Being a whale scientist – 4 misconceptions

Being a whale scientist is pretty cool and can be perceived as a “sexy job”. However, a lot of clichés and misconceptions exist about whale scientists. 

1 – “I want to be a whale scientist, because whales are fun”

Maybe you watched wonderful dolphin movies (free willy, etc.) when you were a kid and you think whales/dolphins are cool so you want to work on them. It is a good way to become passionate about something. However, it won’t get you anywhere if you do not put all your efforts into your passion. You will have to work hard.

2 – “I want to be a whale scientist because I want to be rich”

Scientists do NOT make a ton of money. The sad reality is, we go to school for so long, yet we are underpaid for the work we do. A manager in a fast-food restaurant probably makes more money than a lot of scientists. You will be a marine mammalogist to live your passion and contribute to science, not to become the next millionaire, unfortunately.

3 – “Marine mammalogists spend their whole time on a boat”

This is just not true. First, because in order to study the species you want you need your species to be around, AND good weather conditions: a good sea state, good visibility, and no rain. There are some areas where the weather is pretty much perfect throughout the year, the waters are calm and crystal clear and some species live there year-round. However … you have to understand that field time is only useful to collect data. Whether you want behaviour data, distribution data, blubber samples, etc.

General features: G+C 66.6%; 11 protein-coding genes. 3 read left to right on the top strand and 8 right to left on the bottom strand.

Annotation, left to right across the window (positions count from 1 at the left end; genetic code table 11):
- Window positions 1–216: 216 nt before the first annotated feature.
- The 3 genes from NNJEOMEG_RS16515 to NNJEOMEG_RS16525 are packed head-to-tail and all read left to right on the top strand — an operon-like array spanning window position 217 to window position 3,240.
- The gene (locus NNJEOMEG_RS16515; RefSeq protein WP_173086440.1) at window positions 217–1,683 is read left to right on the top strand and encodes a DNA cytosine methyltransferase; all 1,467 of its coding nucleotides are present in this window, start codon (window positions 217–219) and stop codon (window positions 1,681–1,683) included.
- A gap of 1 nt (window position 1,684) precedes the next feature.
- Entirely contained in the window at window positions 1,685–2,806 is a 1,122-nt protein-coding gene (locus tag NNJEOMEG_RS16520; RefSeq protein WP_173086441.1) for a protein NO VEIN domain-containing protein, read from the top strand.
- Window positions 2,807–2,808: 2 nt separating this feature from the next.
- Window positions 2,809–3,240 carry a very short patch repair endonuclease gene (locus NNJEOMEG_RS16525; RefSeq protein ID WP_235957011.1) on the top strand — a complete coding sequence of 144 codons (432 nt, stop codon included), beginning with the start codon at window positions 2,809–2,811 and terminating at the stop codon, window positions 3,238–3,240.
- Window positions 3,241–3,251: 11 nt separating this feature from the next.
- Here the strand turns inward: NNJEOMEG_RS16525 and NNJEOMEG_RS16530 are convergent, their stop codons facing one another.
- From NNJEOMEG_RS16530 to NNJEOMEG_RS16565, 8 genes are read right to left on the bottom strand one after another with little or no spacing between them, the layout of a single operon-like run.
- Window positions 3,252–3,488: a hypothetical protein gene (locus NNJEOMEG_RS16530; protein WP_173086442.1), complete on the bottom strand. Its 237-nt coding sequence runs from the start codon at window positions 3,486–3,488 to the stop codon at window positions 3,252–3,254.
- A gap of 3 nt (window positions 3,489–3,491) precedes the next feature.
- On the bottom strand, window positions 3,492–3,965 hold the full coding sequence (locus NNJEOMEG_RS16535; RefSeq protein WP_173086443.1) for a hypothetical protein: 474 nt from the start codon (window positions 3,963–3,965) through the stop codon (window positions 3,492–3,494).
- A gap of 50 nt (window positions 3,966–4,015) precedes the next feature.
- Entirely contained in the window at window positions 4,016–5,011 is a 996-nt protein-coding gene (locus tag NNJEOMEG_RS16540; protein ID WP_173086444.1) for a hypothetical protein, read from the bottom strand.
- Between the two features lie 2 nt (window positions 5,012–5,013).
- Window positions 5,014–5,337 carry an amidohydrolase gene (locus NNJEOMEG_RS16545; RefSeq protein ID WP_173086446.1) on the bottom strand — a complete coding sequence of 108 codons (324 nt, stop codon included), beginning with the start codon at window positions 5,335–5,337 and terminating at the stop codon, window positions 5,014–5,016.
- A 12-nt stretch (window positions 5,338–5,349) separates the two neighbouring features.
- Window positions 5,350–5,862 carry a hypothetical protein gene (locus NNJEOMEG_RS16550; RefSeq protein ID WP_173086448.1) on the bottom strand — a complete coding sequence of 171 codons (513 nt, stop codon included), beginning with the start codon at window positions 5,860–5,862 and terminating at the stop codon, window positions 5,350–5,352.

After you get data (or samples), you NEED to process them in the lab or at your office. And it includes countless hours of data treatment and analysis. If you bring back samples, you have to store them properly and then process them. Once you get good results, you might have to publish them. A researcher’s reputation depends on the articles they publish. So you will have to put a lot of time into it to make sure it is good and brings attention to your work. You also have to apply for grants because research is expensive and needs fundings. With all these extra tasks, you can easily understand how it is impossible to spend your entire year on a boat … 

4 – “Oh you study whales? Wow it must be so cool to swim with them!”

It is usually a little awkward to explain that you can’t really swim with them because it’s illegal in most areas and has a negative impact on their behavior. You will not make friends with the animals you study. Plus, you will be too busy with data analysis and too poor to go hang out with whales all day, ha!

Now it is your turn!

Are you a whale scientist? Do you know one? Let us know if you have any expectation/reality facts on whale scientists!

Make sure to come read our Whale Scientists Stories to know more about marine mammalogists.
You can also come ask your questions here.

Anaïs is the founder of Whale Scientists. She is a PhD student at McGill University working on killer whale ecology and pollution. You can read more about her here.

1 thought on “Being a whale scientist – 4 misconceptions”

  1. Can whales be saved from global warming, or no, I’ve been interested in whales since I was a little kid, and with the way that CO2 is entering our atmosphere are the whales going to slowly die off?

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